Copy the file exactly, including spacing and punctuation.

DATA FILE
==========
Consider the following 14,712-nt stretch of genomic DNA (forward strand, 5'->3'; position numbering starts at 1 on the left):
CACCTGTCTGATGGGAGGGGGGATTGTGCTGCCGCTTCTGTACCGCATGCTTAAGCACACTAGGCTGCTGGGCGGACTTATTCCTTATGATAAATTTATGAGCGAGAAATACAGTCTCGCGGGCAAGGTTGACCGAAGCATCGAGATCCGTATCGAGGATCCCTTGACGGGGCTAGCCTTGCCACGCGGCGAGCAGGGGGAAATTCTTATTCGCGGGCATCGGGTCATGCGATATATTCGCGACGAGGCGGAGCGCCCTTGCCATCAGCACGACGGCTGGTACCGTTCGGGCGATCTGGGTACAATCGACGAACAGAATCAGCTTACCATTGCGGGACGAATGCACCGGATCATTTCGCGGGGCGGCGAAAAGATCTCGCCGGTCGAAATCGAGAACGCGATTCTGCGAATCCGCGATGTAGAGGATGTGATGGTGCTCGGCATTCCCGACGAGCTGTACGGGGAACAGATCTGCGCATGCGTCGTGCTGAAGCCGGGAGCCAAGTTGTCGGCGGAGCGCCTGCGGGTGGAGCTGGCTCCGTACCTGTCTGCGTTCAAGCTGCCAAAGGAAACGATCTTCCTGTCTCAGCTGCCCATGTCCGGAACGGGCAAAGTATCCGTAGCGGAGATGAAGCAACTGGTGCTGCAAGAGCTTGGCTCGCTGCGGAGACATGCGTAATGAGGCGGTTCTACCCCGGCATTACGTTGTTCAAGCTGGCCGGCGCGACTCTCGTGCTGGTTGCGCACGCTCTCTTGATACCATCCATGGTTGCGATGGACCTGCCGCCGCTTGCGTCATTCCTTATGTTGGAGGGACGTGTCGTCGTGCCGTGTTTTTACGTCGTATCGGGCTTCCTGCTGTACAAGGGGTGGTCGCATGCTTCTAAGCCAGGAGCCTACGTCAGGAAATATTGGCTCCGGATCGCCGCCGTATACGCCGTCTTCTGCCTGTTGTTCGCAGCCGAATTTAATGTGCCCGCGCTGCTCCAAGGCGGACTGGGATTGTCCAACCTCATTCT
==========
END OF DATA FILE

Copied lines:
Consider the following 14,712-nt stretch of genomic DNA (forward strand, 5'->3'; position numbering starts at 1 on the left):
CACCTGTCTGATGGGAGGGGGGATTGTGCTGCCGCTTCTGTACCGCATGCTTAAGCACACTAGGCTGCTGGGCGGACTTATTCCTTATGATAAATTTATGAGCGAGAAATACAGTCTCGCGGGCAAGGTTGACCGAAGCATCGAGATCCGTATCGAGGATCCCTTGACGGGGCTAGCCTTGCCACGCGGCGAGCAGGGGGAAATTCTTATTCGCGGGCATCGGGTCATGCGATATATTCGCGACGAGGCGGAGCGCCCTTGCCATCAGCACGACGGCTGGTACCGTTCGGGCGATCTGGGTACAATCGACGAACAGAATCAGCTTACCATTGCGGGACGAATGCACCGGATCATTTCGCGGGGCGGCGAAAAGATCTCGCCGGTCGAAATCGAGAACGCGATTCTGCGAATCCGCGATGTAGAGGATGTGATGGTGCTCGGCATTCCCGACGAGCTGTACGGGGAACAGATCTGCGCATGCGTCGTGCTGAAGCCGGGAGCCAAGTTGTCGGCGGAGCGCCTGCGGGTGGAGCTGGCTCCGTACCTGTCTGCGTTCAAGCTGCCAAAGGAAACGATCTTCCTGTCTCAGCTGCCCATGTCCGGAACGGGCAAAGTATCCGTAGCGGAGATGAAGCAACTGGTGCTGCAAGAGCTTGGCTCGCTGCGGAGACATGCGTAATGAGGCGGTTCTACCCCGGCATTACGTTGTTCAAGCTGGCCGGCGCGACTCTCGTGCTGGTTGCGCACGCTCTCTTGATACCATCCATGGTTGCGATGGACCTGCCGCCGCTTGCGTCATTCCTTATGTTGGAGGGACGTGTCGTCGTGCCGTGTTTTTACGTCGTATCGGGCTTCCTGCTGTACAAGGGGTGGTCGCATGCTTCTAAGCCAGGAGCCTACGTCAGGAAATATTGGCTCCGGATCGCCGCCGTATACGCCGTCTTCTGCCTGTTGTTCGCAGCCGAATTTAATGTGCCCGCGCTGCTCCAAGGCGGACTGGGATTGTCCAACCTCATTCT